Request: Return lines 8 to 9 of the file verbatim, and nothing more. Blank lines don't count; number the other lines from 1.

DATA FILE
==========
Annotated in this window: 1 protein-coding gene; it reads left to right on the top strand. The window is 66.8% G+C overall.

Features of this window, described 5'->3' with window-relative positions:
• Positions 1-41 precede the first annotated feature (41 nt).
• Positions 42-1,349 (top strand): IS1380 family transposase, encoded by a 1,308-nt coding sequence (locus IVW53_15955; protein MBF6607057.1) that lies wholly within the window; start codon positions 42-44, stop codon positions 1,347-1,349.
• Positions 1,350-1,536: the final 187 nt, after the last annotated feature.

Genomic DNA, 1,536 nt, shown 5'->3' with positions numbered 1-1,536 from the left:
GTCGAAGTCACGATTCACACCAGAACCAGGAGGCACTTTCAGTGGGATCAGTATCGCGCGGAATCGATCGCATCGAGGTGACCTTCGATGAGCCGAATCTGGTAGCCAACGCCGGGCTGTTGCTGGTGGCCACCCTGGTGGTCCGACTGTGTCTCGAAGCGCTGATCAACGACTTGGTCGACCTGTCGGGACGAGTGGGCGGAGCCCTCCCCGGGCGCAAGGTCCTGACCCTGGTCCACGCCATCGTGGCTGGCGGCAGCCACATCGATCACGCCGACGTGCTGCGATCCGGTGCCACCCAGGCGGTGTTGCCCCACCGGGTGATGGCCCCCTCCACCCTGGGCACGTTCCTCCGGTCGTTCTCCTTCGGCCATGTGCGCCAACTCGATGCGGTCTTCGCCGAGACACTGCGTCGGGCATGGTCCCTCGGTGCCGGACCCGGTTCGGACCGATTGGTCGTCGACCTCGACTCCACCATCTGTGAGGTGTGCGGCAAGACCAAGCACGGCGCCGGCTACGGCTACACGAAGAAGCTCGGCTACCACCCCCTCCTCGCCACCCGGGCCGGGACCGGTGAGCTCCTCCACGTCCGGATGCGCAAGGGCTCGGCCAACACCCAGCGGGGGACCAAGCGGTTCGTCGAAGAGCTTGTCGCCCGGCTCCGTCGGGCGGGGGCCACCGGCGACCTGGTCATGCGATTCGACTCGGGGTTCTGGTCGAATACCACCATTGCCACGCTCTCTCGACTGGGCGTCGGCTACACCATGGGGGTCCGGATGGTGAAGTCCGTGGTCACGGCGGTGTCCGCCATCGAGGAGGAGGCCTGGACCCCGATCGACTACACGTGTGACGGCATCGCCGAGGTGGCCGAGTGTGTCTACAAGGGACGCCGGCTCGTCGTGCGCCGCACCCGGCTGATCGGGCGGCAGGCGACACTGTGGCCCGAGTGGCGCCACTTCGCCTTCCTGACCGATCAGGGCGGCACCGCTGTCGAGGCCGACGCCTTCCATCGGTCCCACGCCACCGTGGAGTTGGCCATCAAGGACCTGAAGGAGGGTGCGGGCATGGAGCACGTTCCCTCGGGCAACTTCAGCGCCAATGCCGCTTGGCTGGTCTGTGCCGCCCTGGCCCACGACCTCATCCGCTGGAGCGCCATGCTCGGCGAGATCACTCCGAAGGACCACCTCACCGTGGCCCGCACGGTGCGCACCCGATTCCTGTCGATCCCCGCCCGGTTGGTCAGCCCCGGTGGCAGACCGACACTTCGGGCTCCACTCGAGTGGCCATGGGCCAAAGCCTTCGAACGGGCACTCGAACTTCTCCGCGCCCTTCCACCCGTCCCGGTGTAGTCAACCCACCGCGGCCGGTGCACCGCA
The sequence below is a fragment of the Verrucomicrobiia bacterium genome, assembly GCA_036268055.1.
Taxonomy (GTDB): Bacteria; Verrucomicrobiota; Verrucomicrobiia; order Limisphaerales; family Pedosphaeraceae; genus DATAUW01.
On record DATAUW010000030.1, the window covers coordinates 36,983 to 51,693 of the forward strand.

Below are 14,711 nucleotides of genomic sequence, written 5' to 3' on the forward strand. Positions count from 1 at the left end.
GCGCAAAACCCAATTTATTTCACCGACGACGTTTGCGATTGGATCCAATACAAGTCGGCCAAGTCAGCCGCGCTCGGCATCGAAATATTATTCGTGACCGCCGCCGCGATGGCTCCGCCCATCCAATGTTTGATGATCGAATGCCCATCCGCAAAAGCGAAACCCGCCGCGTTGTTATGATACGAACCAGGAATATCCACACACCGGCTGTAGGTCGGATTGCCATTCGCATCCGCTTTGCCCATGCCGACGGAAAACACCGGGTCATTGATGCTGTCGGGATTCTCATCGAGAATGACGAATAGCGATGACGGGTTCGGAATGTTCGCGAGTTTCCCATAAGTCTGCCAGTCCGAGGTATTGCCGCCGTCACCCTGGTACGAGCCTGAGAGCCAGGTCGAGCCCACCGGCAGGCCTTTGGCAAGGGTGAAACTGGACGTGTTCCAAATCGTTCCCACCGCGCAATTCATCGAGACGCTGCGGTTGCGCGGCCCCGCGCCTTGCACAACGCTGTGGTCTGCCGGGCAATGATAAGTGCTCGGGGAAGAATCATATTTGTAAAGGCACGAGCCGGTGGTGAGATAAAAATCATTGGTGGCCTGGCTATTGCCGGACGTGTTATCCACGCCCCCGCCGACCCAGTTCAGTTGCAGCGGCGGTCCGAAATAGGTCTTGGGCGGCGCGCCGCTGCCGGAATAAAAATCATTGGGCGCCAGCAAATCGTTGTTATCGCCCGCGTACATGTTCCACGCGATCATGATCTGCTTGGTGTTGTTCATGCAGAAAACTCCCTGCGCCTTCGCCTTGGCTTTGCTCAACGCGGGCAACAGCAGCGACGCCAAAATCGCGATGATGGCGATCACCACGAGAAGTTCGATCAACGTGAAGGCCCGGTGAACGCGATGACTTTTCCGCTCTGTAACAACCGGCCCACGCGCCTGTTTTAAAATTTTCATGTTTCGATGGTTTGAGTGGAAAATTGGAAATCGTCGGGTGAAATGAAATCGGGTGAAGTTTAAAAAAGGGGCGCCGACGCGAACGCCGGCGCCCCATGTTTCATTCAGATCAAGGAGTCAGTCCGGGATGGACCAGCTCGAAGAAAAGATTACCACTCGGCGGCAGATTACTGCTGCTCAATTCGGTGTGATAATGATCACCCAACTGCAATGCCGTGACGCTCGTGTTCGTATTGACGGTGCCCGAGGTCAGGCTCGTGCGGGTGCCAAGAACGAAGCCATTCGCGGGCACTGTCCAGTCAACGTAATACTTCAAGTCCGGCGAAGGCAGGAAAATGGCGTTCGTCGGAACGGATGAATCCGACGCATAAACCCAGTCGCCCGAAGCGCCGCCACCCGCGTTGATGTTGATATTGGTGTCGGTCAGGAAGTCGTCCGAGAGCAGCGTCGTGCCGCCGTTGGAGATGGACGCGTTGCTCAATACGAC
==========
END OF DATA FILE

The sequence below is a fragment of the Verrucomicrobiia bacterium genome, assembly GCA_036268055.1.
Taxonomy (GTDB): Bacteria; Verrucomicrobiota; Verrucomicrobiia; order Limisphaerales; family Pedosphaeraceae; genus DATAUW01.